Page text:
Vanilla Bonds would be issued in five series with maturity in 2034-2040 and fixed income with gradually increasing coupons (1 percent per annum in 2024-2025, 3 percent in 2026-2027 and 6 percent from 2028). Whereas the SCDIs would be converted into Vanilla Bonds based on a single test in 2027 with a face value dependent upon Ukraine's performance on tax revenues, subject to meeting conditions around real GDP levels projected in the IMF's baseline scenario.


The second initial version of Ukraine assumed that commercial creditors would receive only Vanilla Bonds worth 47.5 percent of the face value of existing eurobonds.

As the Ministry of Finance said, in the first case the flow of coupon payments would amount to about $680 million in 2024-2027, while in the second – about $725 million.

According to the report, these proposals were agreed with the IMF and the Group of Creditors of Ukraine (GCU) and aimed to respect the complementary targets of the DSA under the IMF program: a debt-to-GDP ratio of 82 percent of GDP by 2028 and 65 percent by the end of 2033, an average GFN-to-GDP ratio of 8 percent in the post-program period of 2028-2033, as well as 1-1.8 percent of GDP payments on external debt until 2028.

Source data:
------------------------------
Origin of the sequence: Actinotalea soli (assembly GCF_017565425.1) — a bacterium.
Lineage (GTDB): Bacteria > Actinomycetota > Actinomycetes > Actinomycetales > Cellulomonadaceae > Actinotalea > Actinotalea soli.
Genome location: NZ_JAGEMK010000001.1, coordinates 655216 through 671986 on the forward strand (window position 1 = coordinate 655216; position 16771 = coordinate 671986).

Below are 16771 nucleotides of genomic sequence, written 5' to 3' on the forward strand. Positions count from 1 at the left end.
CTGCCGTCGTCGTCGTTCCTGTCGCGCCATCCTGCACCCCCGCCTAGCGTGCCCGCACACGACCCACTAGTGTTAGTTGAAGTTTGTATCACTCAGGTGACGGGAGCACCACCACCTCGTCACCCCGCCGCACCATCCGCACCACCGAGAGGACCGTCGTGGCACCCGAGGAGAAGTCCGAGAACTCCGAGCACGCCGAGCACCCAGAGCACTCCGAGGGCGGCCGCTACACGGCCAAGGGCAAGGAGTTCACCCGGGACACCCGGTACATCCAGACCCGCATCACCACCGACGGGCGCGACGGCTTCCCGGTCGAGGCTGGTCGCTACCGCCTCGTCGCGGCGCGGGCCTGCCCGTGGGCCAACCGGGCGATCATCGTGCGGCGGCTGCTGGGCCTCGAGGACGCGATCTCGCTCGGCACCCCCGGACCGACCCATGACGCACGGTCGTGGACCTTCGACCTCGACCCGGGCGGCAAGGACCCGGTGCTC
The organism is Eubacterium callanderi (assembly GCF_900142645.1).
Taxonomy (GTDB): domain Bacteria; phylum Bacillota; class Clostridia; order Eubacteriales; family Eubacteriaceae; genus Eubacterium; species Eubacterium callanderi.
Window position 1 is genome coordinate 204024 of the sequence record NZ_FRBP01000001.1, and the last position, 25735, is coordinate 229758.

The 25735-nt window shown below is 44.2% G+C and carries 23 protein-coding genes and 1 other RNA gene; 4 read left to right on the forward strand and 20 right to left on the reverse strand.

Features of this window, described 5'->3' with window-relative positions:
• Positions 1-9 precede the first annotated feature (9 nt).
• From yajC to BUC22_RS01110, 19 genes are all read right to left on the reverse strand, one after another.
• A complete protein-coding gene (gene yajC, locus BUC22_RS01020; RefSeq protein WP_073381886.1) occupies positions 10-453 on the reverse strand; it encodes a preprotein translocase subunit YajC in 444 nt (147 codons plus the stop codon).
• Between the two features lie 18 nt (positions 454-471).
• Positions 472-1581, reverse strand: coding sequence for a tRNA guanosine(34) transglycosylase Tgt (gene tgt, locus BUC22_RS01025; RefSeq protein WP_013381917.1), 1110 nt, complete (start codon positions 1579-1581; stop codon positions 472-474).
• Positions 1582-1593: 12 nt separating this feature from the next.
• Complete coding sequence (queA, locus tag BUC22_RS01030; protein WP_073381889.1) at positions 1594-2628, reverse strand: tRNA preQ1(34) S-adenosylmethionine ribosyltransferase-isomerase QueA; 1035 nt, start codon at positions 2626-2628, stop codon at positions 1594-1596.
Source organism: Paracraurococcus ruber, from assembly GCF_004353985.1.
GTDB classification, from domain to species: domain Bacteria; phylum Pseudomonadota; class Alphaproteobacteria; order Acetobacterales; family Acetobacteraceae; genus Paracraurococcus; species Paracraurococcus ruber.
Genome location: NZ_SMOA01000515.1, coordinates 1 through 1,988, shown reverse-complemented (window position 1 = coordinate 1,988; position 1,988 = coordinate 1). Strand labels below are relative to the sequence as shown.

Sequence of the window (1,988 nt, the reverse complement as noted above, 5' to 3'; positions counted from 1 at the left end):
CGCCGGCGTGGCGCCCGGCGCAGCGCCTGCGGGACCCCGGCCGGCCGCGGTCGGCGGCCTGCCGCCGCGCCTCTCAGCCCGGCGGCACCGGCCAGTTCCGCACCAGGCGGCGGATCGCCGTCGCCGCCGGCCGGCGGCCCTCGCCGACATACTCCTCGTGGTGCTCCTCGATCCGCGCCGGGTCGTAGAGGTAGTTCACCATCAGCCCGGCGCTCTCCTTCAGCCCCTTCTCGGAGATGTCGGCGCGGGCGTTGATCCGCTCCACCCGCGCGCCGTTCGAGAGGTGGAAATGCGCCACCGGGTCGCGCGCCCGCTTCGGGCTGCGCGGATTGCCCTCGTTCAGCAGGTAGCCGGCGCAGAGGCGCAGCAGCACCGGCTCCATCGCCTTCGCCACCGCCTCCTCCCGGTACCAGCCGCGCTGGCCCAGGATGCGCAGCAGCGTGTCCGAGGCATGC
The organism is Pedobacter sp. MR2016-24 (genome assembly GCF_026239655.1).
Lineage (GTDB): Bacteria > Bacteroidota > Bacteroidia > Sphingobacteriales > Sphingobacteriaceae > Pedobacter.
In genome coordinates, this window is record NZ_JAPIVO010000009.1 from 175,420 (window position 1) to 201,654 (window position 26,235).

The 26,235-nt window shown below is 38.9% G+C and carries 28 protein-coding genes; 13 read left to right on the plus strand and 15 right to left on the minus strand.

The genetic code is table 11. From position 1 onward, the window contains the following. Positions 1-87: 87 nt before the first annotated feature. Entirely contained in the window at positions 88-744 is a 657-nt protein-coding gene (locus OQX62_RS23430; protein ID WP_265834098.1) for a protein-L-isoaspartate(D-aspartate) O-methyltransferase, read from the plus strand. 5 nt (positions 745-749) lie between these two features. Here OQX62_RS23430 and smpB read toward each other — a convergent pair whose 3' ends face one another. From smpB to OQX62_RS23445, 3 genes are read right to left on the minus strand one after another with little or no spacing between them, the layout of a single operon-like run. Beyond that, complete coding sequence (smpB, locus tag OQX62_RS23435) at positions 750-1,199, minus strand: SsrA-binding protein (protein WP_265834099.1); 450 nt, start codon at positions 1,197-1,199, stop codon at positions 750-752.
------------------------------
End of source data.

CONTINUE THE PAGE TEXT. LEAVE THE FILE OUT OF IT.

Ukraine also briefed the Ad Hoc Creditor Committee and the Investors that the baseline macroeconomic framework reflecting discussions for the 4th review of the EFF would be less favorable as compared to the macroeconomic framework reflected in the 3rd review of the EFF.


In addition, During the discussions, Ukraine highlighted that the cashflows in respect of the GDP-linked securities of Ukraine (the warrants) are included in the IMF DSA and, therefore, will need to be taken into account in the design of any restructuring solution for the eurobonds that meets the IMF DSA targets. In this connection Ukraine proposed removal of events of default related to or referencing the Warrants from the new instruments to be delivered as part of the Sovereign Proposal.